The deliverance of the Messiah shows once and for all that God does not "despise his prisoners," that is, those who are imprisoned and afflicted by those who stand in opposition to God.
This, no doubt, refers to the early martyr-saints such as James, Stephen, and the others.
The Psalm is completed with a prophecy of gratitude for the blessings that Yahweh has bestowed upon the people of God, in verses 34-36.
In the mercy that Jesus himself experienced by his resurrection from the dead, he sees a pledge of spiritual gifts such as "...sitting in heavenly places in Christ..." for God's people.
God will be faithful both to the individual follower of Christ as well as to the whole church.
When David wrote this Psalm, the cities of Judah were not in ruins, so the implication of this passage is that sometime, future to David, these cities would be destroyed, and then rebuilt.
This is a reference to the destruction of Jerusalem by Nebuchadnezzar in 586 B.C. and to the exiles returning to Palestine after the decree of Cyrus, king of the Medes and Persians.
Once again they possessed the Promised Land, the land of Canaan. (v. 35)
The seed (descendants) of God's servants inherited the land promised to Abraham. (v. 36)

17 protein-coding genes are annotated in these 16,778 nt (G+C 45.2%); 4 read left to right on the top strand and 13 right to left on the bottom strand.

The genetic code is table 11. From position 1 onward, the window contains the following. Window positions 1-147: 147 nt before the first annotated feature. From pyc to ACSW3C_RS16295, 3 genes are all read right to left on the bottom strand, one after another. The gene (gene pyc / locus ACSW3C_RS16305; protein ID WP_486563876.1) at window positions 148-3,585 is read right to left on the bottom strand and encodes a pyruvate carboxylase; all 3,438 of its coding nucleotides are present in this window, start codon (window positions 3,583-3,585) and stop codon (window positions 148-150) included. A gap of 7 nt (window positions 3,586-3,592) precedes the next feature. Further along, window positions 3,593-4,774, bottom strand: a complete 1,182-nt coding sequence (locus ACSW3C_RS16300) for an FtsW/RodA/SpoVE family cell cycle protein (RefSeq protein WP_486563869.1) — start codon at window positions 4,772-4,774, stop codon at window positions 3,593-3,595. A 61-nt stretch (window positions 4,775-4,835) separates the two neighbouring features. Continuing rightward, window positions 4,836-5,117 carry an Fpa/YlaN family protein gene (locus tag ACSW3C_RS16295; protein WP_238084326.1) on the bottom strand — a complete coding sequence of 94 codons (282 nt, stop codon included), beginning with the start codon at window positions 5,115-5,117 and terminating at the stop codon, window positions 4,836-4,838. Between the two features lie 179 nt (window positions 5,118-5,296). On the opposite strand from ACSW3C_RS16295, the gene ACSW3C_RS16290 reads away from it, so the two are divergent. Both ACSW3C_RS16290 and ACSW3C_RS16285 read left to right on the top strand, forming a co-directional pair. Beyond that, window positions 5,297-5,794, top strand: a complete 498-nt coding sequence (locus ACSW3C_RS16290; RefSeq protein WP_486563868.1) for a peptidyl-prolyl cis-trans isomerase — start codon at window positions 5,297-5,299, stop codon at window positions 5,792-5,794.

In this final statement of the Psalm we find the spirit of the promise that God made to Abraham in Genesis 12:3, because "The foregoing promises are not restricted to a single generation, but extend to the remotest posterity....As temporal and spiritual blessings were inseparably blended in the old dispensation, the promise of perpetual possession and abode in Palestine is merely the costume in which that of everlasting favor to the church is clothed in the Old Testament."2
It is surely reinforcing to the faith and the soul of the true believer to study such passages of prophecy as the one we have looked at in this lesson.
There is not a single aspect of this entire Old Testament chapter that was not fulfilled in Jesus, the Jews, and Judas while our Master lived upon this earth.
To God be the glory!
NOTE: Since we could find no better outline for this magnificent chapter than the one provided by Dr. James E. Smith, this writer has followed that outline at least ninety per cent of the time, and we give him honor for the great work that he has done.
1 Clarke, Adam, Clarke's Commentary On The Old Testament, Volume III, Job to Solomon's Song, New York & Nashville, Abingdon-Cokesbury Press, (undated) p.438.
2 Smith, Dr. James E., What the Bible Teaches About the Promised Messiah, Nashville, Thomas Nelson Publishers, 1993, p.138. He is here quoting Joseph A. Alexander in his work, The Psalms Translated and Explained, Grand Rapids, Baker Book House, 1975, p. 297.